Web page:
We all want our kids well, so we all keep searching. And it's great when we're able to tap into physicians who'll take the journey with us, as you seem to have found. My fear, though, is that, if we want to be taken seriously by the medical community at large, we have to maintain some focus and drive research and response to that end.

 

When you look at the history of mental illness, there's a long acceptance of infection leading to psychiatric symptoms and behaviors: syphillus, gonnorhea, UTI's, schizophrenia. So why should it be such a stretch for the standard Western medicine man to consider the possibility that all manner of bacterium could cause such results in modern times?! Answer: it shouldn't be, but it is. Theory as to why: because science has advanced in the ensuing decades, too, so it is now thought that we ought to be able to do better than merely hypothesize about it and wait and see if Grandpa loses his bearings with a UTI, you ought to be able to demonstrate it in the laboratory, replicate those results, record them, track them over time, etc. So what do we get for our advances in science and research? Greater cynicism! Aarrgghh!! Hopefully, Swedo and Cunningham are on their way to setting some of that cynicism aside, at least where strep's concerned.

 

And finally, on the heels of Pandas_Chicago's recent topic post, and in observation of Sammy Maloney's four-year-long healing trajectory, as well as the experience of other folks here in the forum, I have to pose the following question: Whether strep or myco p. or lyme or what-have-you, is a key component to the healing plain old unadulterated TIME?!? Are we essentially rushing from one potential trigger to another, from one line of treatment to another, out of impatience, rather than science?

 

More questions than answers, unfortunately, from where I sit. :blink:

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I agree.

Cunningham found that Lyme infection causes the same rise in Cam K II and anti-neuronal antibodies as strep. Hopefully the white paper and the name change will clarify things.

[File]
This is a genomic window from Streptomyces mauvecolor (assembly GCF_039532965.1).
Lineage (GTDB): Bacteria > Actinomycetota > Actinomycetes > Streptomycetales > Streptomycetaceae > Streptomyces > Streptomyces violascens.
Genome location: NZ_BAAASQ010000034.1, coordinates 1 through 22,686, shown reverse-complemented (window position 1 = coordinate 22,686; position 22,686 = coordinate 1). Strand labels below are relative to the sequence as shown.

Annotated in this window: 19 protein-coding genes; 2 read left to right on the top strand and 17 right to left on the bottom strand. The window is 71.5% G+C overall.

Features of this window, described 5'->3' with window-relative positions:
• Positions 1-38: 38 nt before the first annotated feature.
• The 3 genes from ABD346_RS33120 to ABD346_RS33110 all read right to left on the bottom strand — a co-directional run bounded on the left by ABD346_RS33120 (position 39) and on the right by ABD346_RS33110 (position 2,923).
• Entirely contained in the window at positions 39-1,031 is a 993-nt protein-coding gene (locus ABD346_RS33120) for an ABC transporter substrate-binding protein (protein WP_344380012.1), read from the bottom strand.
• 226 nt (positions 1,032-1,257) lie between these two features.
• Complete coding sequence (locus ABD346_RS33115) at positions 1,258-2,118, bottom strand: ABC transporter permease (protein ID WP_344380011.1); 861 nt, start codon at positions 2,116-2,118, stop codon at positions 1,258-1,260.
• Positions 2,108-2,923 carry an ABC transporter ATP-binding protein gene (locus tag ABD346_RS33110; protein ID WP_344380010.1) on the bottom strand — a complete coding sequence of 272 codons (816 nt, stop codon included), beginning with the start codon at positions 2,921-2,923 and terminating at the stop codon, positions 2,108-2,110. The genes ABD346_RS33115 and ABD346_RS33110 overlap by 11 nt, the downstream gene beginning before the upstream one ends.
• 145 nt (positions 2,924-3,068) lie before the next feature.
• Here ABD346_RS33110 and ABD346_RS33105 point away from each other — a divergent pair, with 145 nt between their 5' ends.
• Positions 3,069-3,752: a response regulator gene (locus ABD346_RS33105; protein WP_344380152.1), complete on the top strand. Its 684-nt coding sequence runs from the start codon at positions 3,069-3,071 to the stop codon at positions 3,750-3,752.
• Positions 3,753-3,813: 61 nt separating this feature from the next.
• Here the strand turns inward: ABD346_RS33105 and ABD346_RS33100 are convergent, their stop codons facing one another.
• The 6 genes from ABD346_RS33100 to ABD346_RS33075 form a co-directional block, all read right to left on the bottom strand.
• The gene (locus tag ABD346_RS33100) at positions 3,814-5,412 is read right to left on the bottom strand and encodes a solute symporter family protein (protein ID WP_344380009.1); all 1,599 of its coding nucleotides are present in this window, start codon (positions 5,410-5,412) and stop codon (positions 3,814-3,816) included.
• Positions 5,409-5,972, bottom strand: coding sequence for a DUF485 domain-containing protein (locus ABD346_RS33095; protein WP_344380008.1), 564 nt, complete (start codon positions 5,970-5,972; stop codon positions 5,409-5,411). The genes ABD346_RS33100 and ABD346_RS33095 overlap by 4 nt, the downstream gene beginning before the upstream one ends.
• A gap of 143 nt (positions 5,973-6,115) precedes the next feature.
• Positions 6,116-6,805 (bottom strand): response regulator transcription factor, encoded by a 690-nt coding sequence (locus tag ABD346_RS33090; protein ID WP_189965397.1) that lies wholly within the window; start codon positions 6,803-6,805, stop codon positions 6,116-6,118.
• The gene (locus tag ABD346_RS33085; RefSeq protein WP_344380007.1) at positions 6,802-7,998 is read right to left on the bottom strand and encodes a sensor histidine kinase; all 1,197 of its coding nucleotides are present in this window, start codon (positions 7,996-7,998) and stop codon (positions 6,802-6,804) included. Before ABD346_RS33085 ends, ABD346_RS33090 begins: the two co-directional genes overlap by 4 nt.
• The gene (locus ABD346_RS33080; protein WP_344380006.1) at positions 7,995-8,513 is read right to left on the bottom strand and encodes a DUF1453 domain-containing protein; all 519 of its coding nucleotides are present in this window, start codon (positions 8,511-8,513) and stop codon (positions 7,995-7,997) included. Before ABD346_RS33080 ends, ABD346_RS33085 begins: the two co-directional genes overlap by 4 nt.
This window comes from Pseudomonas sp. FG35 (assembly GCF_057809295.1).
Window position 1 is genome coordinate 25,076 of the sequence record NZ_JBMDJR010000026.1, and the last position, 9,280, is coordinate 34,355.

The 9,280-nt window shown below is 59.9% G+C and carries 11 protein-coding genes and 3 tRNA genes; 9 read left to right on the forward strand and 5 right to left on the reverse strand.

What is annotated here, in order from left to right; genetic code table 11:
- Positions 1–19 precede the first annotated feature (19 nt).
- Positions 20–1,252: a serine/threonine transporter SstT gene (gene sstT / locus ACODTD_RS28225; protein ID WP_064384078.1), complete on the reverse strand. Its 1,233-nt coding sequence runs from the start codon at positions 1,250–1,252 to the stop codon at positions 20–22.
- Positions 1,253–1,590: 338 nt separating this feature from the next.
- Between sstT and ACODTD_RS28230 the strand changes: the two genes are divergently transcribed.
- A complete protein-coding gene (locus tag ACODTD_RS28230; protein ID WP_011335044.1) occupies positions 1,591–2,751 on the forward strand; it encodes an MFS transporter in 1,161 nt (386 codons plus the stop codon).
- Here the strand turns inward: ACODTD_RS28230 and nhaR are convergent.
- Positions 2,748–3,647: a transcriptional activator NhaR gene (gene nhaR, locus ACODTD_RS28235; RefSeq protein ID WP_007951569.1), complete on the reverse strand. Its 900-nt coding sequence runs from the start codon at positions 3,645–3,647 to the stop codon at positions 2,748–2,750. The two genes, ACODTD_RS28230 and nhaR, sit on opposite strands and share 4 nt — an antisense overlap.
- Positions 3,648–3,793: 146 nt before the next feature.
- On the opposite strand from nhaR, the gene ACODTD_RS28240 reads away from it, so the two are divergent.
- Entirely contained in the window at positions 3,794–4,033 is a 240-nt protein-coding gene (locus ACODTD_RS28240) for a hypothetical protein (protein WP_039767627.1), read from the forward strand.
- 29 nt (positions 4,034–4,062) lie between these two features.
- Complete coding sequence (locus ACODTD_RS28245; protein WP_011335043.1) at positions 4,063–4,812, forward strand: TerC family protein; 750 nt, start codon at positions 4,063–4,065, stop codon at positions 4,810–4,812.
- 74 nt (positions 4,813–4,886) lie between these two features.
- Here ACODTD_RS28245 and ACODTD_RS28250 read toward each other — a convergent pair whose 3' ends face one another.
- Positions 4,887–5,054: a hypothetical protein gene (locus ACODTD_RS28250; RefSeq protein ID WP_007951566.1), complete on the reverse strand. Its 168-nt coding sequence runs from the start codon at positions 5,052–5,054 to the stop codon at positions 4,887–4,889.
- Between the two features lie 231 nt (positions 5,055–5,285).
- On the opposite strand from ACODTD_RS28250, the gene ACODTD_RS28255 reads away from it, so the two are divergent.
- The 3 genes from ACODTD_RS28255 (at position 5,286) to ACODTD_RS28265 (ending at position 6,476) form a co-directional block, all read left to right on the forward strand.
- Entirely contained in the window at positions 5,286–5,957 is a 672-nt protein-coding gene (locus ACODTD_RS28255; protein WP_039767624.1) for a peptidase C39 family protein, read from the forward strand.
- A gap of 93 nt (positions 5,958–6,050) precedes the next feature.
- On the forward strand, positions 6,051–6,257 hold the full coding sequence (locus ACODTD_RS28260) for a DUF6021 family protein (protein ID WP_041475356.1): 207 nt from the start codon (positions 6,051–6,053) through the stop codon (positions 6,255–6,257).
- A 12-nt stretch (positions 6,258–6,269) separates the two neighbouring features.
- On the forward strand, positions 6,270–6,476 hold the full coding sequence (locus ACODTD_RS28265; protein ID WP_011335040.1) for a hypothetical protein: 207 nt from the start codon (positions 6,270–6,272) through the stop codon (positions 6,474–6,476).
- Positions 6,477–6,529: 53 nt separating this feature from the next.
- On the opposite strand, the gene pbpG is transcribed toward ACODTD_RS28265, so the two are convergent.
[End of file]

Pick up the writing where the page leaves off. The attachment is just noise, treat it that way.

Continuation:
I'm not hung up on the type of infection that caused the condition, because as Cunningham found in her research, Lyme can cause the same autoimmune molecular mimicry reaction that strep can, as can pnemoniae (and who knows what else). In addition, just like strep, Lyme doesn't usually have this type of presentation.

 

Maybe some on the forum just can't take in all the possibilities as once. Or, they are confused that Lymes disease alone causes these symptoms. It doesn’t – any more than strep causes pandas in most children. They both trigger an autoimmune reaction in certain children…and that is what our kids have in common…and maybe it’s the same genetic dysfunction in the kid – i.e. the kids that get it from Lyme are the same kids that would get it from strep, they just happened to get a different infection first? I think there is enough evidence to suggest this is true. So regardless, we need to eliminate ALL infection known to cause the “pandas” reaction. Preferably before doing ivig.

 

I didn't really understand the LYME message until it was too late - but really wish I had done that test before getting ivig. Who wants to go through ivig only to have to do it again? Even tho we have no reason to believe lyme is our trigger I plan to do testing for it at 3 months post ivig if ds is not looking like 100%.

 

 

PS - which doctor is only looking for strep?

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I see it as PANDAS falls under the umbrella of PITAND and is a subset of PITAND. It just gets catagorized as PANDAS do to strep being the original trigger. Perhaps it was coined as PANDAS just to "explain" why strep was the only illness being looked into at the time?

 

So, technically, I (and this is just an opinion) would say all PANDAS kids are PITAND. Maybe it should be PITAND-S for strep PITAND-M for Mycoplasma, PITAND-U for unknown, etc.

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It's just so hard to know when to allow time to take the lead and stop looking for trigger and treatments. If you decide to let time run its course, it can be a good thing or be hurtful esp if more microbes are hiding to hault full recovery.

 

When I say what helped my son, I do always say antibiotics AND time. It's hard to let time do its thing, but it was part of the equation for him.

 

 

 

Are we essentially rushing from one potential trigger to another, from one line of treatment to another, out of impatience, rather than science?

 

More questions than answers, unfortunately, from where I sit. :blink:

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I agree.

Cunningham found that Lyme infection causes the same rise in Cam K II and anti-neuronal antibodies as strep. Hopefully the white paper and the name change will clarify things.